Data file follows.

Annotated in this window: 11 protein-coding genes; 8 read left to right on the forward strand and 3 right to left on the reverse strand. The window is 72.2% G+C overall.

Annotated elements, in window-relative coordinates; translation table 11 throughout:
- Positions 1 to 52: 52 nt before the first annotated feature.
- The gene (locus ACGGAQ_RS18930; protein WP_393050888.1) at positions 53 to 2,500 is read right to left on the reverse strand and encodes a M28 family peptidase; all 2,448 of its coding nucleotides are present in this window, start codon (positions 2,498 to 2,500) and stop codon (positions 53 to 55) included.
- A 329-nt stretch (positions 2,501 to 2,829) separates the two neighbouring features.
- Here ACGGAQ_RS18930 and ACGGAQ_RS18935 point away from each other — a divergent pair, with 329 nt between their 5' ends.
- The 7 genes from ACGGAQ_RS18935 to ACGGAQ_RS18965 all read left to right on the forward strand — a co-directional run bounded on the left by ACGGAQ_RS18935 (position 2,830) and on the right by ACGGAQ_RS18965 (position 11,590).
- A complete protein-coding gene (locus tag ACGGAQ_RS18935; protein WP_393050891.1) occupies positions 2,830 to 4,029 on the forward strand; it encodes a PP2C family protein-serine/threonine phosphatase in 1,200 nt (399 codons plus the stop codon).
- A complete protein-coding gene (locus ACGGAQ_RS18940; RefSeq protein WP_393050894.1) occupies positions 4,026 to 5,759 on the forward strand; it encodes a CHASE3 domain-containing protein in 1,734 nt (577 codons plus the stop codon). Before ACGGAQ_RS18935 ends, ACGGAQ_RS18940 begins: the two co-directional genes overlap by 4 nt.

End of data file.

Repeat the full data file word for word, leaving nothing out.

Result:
Annotated in this window: 11 protein-coding genes; 8 read left to right on the forward strand and 3 right to left on the reverse strand. The window is 72.2% G+C overall.

Annotated elements, in window-relative coordinates; translation table 11 throughout:
- Positions 1 to 52: 52 nt before the first annotated feature.
- The gene (locus ACGGAQ_RS18930; protein WP_393050888.1) at positions 53 to 2,500 is read right to left on the reverse strand and encodes a M28 family peptidase; all 2,448 of its coding nucleotides are present in this window, start codon (positions 2,498 to 2,500) and stop codon (positions 53 to 55) included.
- A 329-nt stretch (positions 2,501 to 2,829) separates the two neighbouring features.
- Here ACGGAQ_RS18930 and ACGGAQ_RS18935 point away from each other — a divergent pair, with 329 nt between their 5' ends.
- The 7 genes from ACGGAQ_RS18935 to ACGGAQ_RS18965 all read left to right on the forward strand — a co-directional run bounded on the left by ACGGAQ_RS18935 (position 2,830) and on the right by ACGGAQ_RS18965 (position 11,590).
- A complete protein-coding gene (locus tag ACGGAQ_RS18935; protein WP_393050891.1) occupies positions 2,830 to 4,029 on the forward strand; it encodes a PP2C family protein-serine/threonine phosphatase in 1,200 nt (399 codons plus the stop codon).
- A complete protein-coding gene (locus ACGGAQ_RS18940; RefSeq protein WP_393050894.1) occupies positions 4,026 to 5,759 on the forward strand; it encodes a CHASE3 domain-containing protein in 1,734 nt (577 codons plus the stop codon). Before ACGGAQ_RS18935 ends, ACGGAQ_RS18940 begins: the two co-directional genes overlap by 4 nt.